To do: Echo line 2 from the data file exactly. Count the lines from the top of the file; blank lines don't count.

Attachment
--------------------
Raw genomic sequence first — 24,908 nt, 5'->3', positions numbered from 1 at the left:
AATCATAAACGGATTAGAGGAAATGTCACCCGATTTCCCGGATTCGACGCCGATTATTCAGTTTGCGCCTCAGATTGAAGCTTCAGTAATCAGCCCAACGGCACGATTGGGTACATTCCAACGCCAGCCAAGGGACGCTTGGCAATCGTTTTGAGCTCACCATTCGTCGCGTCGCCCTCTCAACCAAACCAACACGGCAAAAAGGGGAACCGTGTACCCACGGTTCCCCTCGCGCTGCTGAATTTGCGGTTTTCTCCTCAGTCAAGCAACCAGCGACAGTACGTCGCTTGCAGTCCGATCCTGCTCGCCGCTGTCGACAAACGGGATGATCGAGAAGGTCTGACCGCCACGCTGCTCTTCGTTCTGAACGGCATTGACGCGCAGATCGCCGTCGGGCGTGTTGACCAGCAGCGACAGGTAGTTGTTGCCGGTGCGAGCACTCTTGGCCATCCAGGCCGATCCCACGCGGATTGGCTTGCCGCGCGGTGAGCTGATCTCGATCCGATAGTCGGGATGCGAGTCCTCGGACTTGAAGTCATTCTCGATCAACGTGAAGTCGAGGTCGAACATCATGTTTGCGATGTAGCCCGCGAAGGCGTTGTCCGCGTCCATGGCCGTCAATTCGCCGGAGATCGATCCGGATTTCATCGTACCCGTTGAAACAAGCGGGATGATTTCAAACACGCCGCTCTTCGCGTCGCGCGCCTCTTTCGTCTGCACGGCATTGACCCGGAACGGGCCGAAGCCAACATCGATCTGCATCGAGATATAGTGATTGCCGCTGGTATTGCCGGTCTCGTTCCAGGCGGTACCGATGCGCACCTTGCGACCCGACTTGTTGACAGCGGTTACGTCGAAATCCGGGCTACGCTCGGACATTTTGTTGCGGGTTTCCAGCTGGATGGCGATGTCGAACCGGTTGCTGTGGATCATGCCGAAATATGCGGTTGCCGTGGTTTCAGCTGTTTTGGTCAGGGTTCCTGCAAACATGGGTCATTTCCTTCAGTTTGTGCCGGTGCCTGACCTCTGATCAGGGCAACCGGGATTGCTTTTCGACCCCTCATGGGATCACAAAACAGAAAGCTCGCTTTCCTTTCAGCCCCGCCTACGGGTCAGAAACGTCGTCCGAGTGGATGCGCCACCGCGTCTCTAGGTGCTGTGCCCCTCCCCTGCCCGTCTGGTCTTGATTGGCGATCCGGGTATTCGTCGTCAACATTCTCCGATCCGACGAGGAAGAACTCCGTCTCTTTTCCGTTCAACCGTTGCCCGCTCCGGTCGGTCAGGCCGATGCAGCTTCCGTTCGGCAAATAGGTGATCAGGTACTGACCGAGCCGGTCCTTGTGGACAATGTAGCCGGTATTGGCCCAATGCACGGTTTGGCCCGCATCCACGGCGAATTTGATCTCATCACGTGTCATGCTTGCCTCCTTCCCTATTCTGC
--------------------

AATCATAAACGGATTAGAGGAAATGTCACCCGATTTCCCGGATTCGACGCCGATTATTCAGTTTGCGCCTCAGATTGAAGCTTCAGTAATCAGCCCAACGGCACGATTGGGTACATTCCAACGCCAGCCAAGGGACGCTTGGCAATCGTTTTGAGCTCACCATTCGTCGCGTCGCCCTCTCAACCAAACCAACACGGCAAAAAGGGGAACCGTGTACCCACGGTTCCCCTCGCGCTGCTGAATTTGCGGTTTTCTCCTCAGTCAAGCAACCAGCGACAGTACGTCGCTTGCAGTCCGATCCTGCTCGCCGCTGTCGACAAACGGGATGATCGAGAAGGTCTGACCGCCACGCTGCTCTTCGTTCTGAACGGCATTGACGCGCAGATCGCCGTCGGGCGTGTTGACCAGCAGCGACAGGTAGTTGTTGCCGGTGCGAGCACTCTTGGCCATCCAGGCCGATCCCACGCGGATTGGCTTGCCGCGCGGTGAGCTGATCTCGATCCGATAGTCGGGATGCGAGTCCTCGGACTTGAAGTCATTCTCGATCAACGTGAAGTCGAGGTCGAACATCATGTTTGCGATGTAGCCCGCGAAGGCGTTGTCCGCGTCCATGGCCGTCAATTCGCCGGAGATCGATCCGGATTTCATCGTACCCGTTGAAACAAGCGGGATGATTTCAAACACGCCGCTCTTCGCGTCGCGCGCCTCTTTCGTCTGCACGGCATTGACCCGGAACGGGCCGAAGCCAACATCGATCTGCATCGAGATATAGTGATTGCCGCTGGTATTGCCGGTCTCGTTCCAGGCGGTACCGATGCGCACCTTGCGACCCGACTTGTTGACAGCGGTTACGTCGAAATCCGGGCTACGCTCGGACATTTTGTTGCGGGTTTCCAGCTGGATGGCGATGTCGAACCGGTTGCTGTGGATCATGCCGAAATATGCGGTTGCCGTGGTTTCAGCTGTTTTGGTCAGGGTTCCTGCAAACATGGGTCATTTCCTTCAGTTTGTGCCGGTGCCTGACCTCTGATCAGGGCAACCGGGATTGCTTTTCGACCCCTCATGGGATCACAAAACAGAAAGCTCGCTTTCCTTTCAGCCCCGCCTACGGGTCAGAAACGTCGTCCGAGTGGATGCGCCACCGCGTCTCTAGGTGCTGTGCCCCTCCCCTGCCCGTCTGGTCTTGATTGGCGATCCGGGTATTCGTCGTCAACATTCTCCGATCCGACGAGGAAGAACTCCGTCTCTTTTCCGTTCAACCGTTGCCCGCTCCGGTCGGTCAGGCCGATGCAGCTTCCGTTCGGCAAATAGGTGATCAGGTACTGACCGAGCCGGTCCTTGTGGACAATGTAGCCGGTATTGGCCCAATGCACGGTTTGGCCCGCATCCACGGCGAATTTGATCTCATCACGTGTCATGCTTGCCTCCTTCCCTATTCTGC